posted by greta simone at 8:17 PM on August 23, 2012 [1 favorite]

It sounds like he just wants to be friends. Go to dinner and discuss it, sure, but if you can't be just friends with this person, be honest. It's better that way.
posted by two lights above the sea at 8:26 PM on August 23, 2012 [2 favorites]

You need to back off and believe him when he says he's not ready to date. He didn't say "let's take it slowly", he said "let's hang out as friends".

I know you're anxious to tell him how you feel, but now is not the time. If you can't handle being *only* friends, then yeah, you guys need to take a break and see each other again in a few months.
posted by Specklet at 8:52 PM on August 23, 2012 [5 favorites]

Change dinner to lunch. Don't do stuff that's like a Date. Do things during daylight hours, in public. Whether he wants to just be friends (but then what is there to discuss further over dinner?) or has more in mind, he has said he isn't ready and you are clear you want to take whatever it is slow. So go slow, not to dinner.
posted by rtha at 9:00 PM on August 23, 2012 [3 favorites]

It does sound like he feels the attraction between you, but honestly doesn't want to be more than friends right now. It also sounds like the reason for this has more to do with his current situation or breakup than the pain he experienced with you 5 years ago. In case this is just my reading of your description, just ask him which it is. If he just wants to be friends because of how hard it was for him to lose you before, then take it slow and feel it out. But if it is because of the other, then he just wants to be friends and you gotta figure out if you are really on board with that. gah! I know this is tough! Good luck.
posted by sb3 at 9:25 PM on August 23, 2012

Ditch this guy and move on.

I KNOW he seems to have potential - but in reality, he does not.

I am older than you, amicably divorced, and now very happily married. I dated A LOT in there.

This is one of those, "Coulda Been/Woulda Been" situations. No one involved understands why the chemistry is so HOT and the timing is so WRONG - but there you have it.

The only correct response is no hesitation. He hesitates.

You did SO RIGHT by being honest.

Do not accept the "friend zone" unless you can get over your personal feelings of attractions. Is it worth it to process those feelings while forcing yourself to sublimate your attraction? Only you know.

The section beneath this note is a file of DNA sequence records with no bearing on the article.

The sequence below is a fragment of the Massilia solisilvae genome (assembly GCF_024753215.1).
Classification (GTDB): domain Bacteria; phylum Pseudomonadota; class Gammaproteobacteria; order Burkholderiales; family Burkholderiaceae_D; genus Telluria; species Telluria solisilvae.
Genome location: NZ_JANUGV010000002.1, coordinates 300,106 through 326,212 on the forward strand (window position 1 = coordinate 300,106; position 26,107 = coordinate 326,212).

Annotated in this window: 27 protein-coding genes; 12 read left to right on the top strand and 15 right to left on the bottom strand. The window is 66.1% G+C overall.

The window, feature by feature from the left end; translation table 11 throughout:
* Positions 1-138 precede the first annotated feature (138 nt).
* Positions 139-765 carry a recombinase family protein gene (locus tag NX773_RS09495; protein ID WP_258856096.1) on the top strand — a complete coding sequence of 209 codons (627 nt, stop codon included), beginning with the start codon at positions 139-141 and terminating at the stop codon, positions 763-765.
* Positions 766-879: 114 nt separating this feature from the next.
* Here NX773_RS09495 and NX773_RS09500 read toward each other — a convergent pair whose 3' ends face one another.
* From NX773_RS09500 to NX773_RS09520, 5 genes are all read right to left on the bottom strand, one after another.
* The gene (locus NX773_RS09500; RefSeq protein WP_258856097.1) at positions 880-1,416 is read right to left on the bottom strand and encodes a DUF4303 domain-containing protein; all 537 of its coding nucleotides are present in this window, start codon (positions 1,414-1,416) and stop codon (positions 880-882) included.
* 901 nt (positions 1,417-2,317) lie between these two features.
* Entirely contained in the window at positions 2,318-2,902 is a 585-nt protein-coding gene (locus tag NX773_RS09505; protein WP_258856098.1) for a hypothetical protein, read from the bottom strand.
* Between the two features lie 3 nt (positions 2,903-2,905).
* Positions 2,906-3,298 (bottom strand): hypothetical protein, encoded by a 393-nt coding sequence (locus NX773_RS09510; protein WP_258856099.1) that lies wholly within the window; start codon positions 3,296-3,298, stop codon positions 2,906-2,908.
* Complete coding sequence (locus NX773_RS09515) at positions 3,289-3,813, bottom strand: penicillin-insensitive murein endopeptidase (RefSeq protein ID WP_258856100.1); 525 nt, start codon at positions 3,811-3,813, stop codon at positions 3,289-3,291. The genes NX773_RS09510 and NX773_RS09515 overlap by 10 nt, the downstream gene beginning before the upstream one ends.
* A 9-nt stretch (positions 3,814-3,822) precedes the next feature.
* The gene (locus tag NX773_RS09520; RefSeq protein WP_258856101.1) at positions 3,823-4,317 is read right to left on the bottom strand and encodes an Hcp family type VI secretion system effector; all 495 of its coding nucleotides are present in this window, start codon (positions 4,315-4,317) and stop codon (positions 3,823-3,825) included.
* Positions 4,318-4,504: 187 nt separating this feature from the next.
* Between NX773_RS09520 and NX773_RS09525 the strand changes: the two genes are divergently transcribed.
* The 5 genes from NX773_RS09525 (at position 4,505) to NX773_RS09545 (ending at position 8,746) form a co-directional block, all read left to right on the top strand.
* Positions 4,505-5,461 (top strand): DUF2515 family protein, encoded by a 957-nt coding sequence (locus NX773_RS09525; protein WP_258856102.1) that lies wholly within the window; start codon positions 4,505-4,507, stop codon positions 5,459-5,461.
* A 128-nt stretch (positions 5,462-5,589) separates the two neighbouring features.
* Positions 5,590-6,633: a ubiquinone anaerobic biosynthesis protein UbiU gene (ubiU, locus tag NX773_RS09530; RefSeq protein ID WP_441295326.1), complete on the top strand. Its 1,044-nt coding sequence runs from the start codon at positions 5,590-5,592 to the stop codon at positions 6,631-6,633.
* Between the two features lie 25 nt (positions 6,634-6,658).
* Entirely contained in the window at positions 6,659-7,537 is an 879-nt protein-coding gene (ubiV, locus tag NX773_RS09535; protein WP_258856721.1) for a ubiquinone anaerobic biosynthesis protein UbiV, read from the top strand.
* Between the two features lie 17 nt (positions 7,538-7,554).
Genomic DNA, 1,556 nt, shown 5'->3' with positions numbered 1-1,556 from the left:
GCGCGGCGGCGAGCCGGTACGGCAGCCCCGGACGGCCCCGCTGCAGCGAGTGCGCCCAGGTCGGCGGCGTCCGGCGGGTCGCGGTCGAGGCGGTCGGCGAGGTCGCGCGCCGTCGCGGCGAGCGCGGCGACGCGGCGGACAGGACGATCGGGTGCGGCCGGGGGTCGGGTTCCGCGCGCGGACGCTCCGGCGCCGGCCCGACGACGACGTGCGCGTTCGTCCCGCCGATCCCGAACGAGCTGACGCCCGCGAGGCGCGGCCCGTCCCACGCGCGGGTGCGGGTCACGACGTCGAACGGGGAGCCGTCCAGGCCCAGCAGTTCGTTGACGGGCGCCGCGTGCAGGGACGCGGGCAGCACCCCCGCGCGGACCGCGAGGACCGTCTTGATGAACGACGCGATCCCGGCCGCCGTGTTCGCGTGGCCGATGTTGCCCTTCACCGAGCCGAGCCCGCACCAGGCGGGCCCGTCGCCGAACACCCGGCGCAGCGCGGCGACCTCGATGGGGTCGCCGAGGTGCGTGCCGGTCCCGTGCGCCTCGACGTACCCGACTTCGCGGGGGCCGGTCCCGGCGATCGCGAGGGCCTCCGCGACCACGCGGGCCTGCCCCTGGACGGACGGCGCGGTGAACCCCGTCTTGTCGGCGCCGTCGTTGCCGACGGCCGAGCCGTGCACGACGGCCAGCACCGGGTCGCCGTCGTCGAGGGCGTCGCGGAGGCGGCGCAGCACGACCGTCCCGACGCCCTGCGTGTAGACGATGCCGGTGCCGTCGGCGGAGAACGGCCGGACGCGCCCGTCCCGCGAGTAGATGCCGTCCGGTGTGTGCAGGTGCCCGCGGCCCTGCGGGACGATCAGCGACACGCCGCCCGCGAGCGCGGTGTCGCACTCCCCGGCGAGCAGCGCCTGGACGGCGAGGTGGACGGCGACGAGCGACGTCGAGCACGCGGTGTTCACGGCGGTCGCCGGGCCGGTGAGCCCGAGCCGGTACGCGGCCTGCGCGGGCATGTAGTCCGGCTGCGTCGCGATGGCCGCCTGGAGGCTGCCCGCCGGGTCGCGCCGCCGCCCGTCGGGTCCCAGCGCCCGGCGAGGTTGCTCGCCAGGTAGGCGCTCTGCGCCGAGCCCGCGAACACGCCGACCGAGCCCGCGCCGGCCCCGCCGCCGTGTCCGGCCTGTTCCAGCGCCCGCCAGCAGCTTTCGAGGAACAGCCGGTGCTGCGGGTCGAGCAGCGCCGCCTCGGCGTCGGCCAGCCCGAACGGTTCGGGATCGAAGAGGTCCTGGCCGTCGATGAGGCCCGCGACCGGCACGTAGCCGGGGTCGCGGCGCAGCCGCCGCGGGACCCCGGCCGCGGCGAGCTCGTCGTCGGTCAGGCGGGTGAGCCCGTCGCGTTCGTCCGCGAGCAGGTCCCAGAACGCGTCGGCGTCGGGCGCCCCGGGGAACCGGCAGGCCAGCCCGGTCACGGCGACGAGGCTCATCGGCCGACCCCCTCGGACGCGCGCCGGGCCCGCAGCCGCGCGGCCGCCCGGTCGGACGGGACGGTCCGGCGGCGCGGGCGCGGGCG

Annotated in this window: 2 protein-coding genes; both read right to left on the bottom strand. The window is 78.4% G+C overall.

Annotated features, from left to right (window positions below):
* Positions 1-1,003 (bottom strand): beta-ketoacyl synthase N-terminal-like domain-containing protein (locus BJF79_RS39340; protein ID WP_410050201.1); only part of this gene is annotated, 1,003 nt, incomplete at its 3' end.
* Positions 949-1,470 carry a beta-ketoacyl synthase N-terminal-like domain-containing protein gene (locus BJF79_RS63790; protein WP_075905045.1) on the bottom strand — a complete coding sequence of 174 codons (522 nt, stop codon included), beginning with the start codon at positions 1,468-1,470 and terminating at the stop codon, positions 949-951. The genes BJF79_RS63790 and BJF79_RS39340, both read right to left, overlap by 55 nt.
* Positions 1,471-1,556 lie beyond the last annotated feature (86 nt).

I would say it is not worth the effort, since you don't have a previously strong friendship established.


I agree that with others that your reading of the break-up is likely a bit faulty.
posted by jbenben at 1:00 AM on August 24, 2012 [2 favorites]

From the OP:
Thanks everyone for the solid advice.

We spoke last night to arrange this weekend and ended up having the discussion then. He was very clear about his situation – he wants to take some time out from dating to make some major life decisions and doesn’t want to be influenced by a budding relationship. He also said that as he couldn’t give another person his full energy and attention, it wouldn’t be fair to date. He reiterated that he was attracted to me and would be interested if the timing were right, but for now any contact between us would have to be as friends only and not with a potential relationship in mind, and it’s up to me whether I’m comfortable with that. He apologised if kissing me led me on, but was acting in the moment and didn’t work all this out until afterwards.

He didn’t mention the fear of being hurt bit. Seems you guys read it right that it’s not a factor.

I’m very glad we were both honest, and that he was able to work this out and communicate it to me – a lot of guys wouldn’t. I’m going to let things lie for now, mentally move on, and meet up in a month or so as friends. He’s a great guy and we did actually have a friendship before we got together, so I would be interested to know what he’s been up to. Since there’s no ambiguity, I feel like that could work for me. If, however, it turns out I’m still hung up on him, I’ll cut the contact and tell him to get in touch later on if he’s ready to date.
posted by taz at 5:11 AM on August 24, 2012 [2 favorites]

OP, good on you!

Don't continue to hold a torch for this guy.

There is a reason you never read AskMe's that go, "I've met the perfect guy/girl, but I had wanted to take some time off of dating -- OH, METAFILTER! WHAT SHOULD I DO??"

You never read that here. You and I both know why;)

Look, I don't understand chemistry either!

I will say that when someone's energy or presence (friend or romantic) really bowls you over, those interactions tend not to be in your best interests, long term. You should feel great and comfortable around people you choose to have relations with, not great and over-excited, or so stimulated by someone that it pre-occupies you. Know what I mean?

Best to you.
posted by jbenben at 10:18 AM on August 24, 2012 [3 favorites]

I think you're handling this well, but I wanted to echo jbenben's comment that I've never actually heard anyone say "OMG I met someone who is perfect and I'm smitten and want them so bad, but I don't know if now is a good time for me to be dating! What do I do?"
posted by J. Wilson at 10:56 AM on August 24, 2012

Here's me, being a contrarian...

I've never actually heard anyone say "OMG I met someone who is perfect and I'm smitten and want them so bad, but I don't know if now is a good time for me to be dating! What do I do?"

I have heard this, typically individuals who are coming off of a divorce or off of a really committed relationship, and either have children or have a lack of confidence as to whether their strong feelings are genuine or something having to do with a fear of being alone again.
posted by davejay at 11:52 AM on August 24, 2012 [1 favorite]